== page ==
Just in time for Valentine’s Day (ugh, sorry), dating app OK Cupid is getting a makeover. Psych! Just kidding, the company is introducing a new version of its mobile app today, but OK Cupid’s full redesign won’t actually roll out until March. Though the timing of the announcement is clearly manufactured, the overhaul itself is fairly significant. In addition to getting a whole new aesthetic, complete with updated typography and new illustrations, the app’s feature set is being made over as well, in an effort to further differentiate itself from Tinder’s “hot or not” game.
The prior version of the OK Cupid app featured a section called Quickmatch, which was effectively OKC’s own version of Tinder. In the new app out today, Quickmatch has been rebranded as DoubleTake, and is walking itself back from a focus only on the dater’s leading photo.
Above: Old Quickmatch (left) vs New DoubleTake (right)
While you’re still swiping to move through this matching interface, you’re now being shown multiple photos all on one page, as well as various details about the person in question, including their profile text. The idea, the company explains, is to give users a deeper look into someone’s personality right from the start.
This new screen, which is also the app’s main screen that loads upon first launch, will include up four photos, the username, age, location, percentage match, plus other details pulled out of from the user profile, like height, whether they have dogs, have kids, personality traits like “friendly,” “energetic,” “organized,” and more.
These are displayed alongside icons, like a paw print for dogs, or a beach ball for kids, for example. A brief user profile summary appears below.
“With DoubleTake, we show many more facets of a person – we’re showing what makes people tick so that you’ll have better dates and better relationships,” explains OK Cupid CEO Elie Seidman in a statement about the app’s makeover. “Every person has a story and instead of helping users speed up, DoubleTake slows them down within the swiping interface so that they can appreciate each other’s uniqueness,” he added.
Seidman, formerly the co-founder and CEO of TripAdvisor-owned Oyster, came on board with OK Cupid in May of last year, with a goal of shifting the brand to one that’s more focused on meaningful relationships, as compared with apps like Tinder, which are still often confused (or used) as tools for quick hookups. This is a tactic others in the space have taken as well, including most recently Hinge, which pivoted to a new experience itself in October, also claiming a renewed focus on “real relationships.”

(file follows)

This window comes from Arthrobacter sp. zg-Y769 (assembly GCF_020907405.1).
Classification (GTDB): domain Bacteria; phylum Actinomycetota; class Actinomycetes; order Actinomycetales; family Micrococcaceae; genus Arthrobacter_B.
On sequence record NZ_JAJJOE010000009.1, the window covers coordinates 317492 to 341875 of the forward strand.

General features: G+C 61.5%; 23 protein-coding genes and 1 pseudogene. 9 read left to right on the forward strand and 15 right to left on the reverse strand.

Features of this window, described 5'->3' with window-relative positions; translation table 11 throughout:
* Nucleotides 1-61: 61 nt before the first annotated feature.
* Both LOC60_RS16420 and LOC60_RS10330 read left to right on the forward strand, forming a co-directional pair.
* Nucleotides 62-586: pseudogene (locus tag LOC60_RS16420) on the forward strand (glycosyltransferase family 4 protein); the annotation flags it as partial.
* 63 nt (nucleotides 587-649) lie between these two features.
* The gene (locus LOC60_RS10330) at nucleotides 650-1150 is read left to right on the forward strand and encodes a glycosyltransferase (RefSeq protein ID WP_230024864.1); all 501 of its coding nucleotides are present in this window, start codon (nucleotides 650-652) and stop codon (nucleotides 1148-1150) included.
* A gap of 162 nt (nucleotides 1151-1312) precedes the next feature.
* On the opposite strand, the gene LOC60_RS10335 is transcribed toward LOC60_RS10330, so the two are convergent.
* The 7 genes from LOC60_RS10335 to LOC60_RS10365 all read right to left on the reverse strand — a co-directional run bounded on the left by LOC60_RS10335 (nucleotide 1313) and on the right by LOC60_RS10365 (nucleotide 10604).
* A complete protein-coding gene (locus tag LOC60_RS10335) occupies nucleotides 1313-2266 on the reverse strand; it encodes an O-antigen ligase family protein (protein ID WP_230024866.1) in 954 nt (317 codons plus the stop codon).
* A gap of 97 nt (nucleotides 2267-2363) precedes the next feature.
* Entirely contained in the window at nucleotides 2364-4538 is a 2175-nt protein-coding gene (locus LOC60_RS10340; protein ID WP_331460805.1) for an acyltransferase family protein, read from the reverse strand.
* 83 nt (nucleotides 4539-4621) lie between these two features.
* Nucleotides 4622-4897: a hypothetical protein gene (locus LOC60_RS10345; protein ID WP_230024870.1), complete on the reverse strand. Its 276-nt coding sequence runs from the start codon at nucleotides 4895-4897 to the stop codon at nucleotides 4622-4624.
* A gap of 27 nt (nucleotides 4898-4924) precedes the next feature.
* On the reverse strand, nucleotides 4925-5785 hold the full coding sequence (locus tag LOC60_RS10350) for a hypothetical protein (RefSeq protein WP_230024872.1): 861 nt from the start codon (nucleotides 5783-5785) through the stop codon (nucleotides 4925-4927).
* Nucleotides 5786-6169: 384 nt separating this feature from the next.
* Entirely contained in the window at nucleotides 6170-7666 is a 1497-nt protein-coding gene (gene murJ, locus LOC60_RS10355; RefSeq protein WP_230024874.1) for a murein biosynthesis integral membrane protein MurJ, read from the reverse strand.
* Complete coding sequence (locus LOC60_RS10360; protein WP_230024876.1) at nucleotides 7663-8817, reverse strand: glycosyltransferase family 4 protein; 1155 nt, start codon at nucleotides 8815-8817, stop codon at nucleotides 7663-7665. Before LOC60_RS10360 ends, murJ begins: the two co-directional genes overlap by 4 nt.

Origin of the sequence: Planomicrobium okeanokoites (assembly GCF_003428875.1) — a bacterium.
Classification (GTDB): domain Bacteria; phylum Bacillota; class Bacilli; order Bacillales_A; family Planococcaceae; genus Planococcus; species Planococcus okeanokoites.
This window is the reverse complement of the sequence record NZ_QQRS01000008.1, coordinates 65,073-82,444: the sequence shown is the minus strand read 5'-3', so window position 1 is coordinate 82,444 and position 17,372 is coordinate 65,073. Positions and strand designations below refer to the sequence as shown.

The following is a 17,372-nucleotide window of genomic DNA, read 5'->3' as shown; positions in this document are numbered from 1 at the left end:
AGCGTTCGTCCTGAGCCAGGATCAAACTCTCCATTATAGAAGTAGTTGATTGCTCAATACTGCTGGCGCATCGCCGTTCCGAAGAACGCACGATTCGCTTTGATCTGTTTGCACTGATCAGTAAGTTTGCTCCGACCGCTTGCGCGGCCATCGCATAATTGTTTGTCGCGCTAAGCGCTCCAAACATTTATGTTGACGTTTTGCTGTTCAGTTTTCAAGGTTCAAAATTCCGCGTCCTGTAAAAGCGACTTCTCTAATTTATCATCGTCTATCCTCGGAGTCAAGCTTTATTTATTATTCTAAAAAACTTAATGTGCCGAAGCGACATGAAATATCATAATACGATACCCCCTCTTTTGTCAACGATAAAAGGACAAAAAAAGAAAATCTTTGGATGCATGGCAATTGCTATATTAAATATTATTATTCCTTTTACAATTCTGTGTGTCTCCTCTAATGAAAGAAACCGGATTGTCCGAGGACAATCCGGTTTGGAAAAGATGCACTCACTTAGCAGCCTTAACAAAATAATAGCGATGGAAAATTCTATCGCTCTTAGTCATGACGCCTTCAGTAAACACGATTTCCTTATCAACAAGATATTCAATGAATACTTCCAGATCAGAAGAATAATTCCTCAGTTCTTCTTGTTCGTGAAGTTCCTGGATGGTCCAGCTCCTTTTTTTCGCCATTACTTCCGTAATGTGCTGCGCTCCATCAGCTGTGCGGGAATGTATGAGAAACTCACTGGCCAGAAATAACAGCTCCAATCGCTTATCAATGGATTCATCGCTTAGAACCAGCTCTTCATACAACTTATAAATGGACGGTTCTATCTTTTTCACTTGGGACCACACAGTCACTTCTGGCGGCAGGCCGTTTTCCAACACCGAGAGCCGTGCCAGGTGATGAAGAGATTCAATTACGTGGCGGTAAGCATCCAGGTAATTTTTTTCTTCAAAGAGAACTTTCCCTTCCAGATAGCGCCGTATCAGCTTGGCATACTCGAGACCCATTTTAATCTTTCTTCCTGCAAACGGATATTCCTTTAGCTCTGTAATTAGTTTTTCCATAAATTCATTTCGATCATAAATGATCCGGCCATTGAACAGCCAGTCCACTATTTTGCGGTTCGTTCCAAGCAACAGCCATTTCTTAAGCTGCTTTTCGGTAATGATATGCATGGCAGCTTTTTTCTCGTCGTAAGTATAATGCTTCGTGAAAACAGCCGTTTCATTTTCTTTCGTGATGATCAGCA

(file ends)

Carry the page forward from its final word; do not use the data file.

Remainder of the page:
DoubleTake was tested with select members ahead of today’s public launch, and was found to have tripled the mutual matches, OK Cupid claims.
Of course, it doesn’t matter to OK Cupid parent company Match Group which dating app aesthetic you prefer, only that they’re notably different from one another. Match Group owns not only Match.com and OKC, but also Tinder, Meetic, Twoo, OurTime, BlackPeopleMeet, and others.
In addition to this “slowed down” matching, OK Cupid is also doubling down on its question-and-answer feature. Long one of the app’s standout differentiators, the app will now receive annual updates to keep this section fresh with more relevant and timely questions that can help daters find people who share their values.
In this day and age, that means political values, it seems.
The new release includes 50 added questions, some of which are controversial topics for debate – like how you feel about Trump’s Muslim ban, whether you believe in climate change, or even how you feel about Trump himself.
There are also questions reflective of various dating focused topics, like ghosting.
The upcoming revamp, however, includes a new look-and-feel for OK Cupid across its platform on both web and mobile. Things will be organized a bit differently, but the most noticeable changes are the new typography and the illustrations.
The company commissioned Berlin-based artist Jay Daniel Wright, who has done illustrations for The New York Times, Bloomberg Businessweek, and Die Ziet, to create unique designs to accompany the app’s various sections. The illustrations are bright and colorful, and are meant to impart a modern and progressive vibe – that’s something a company founded in 2004 could probably use.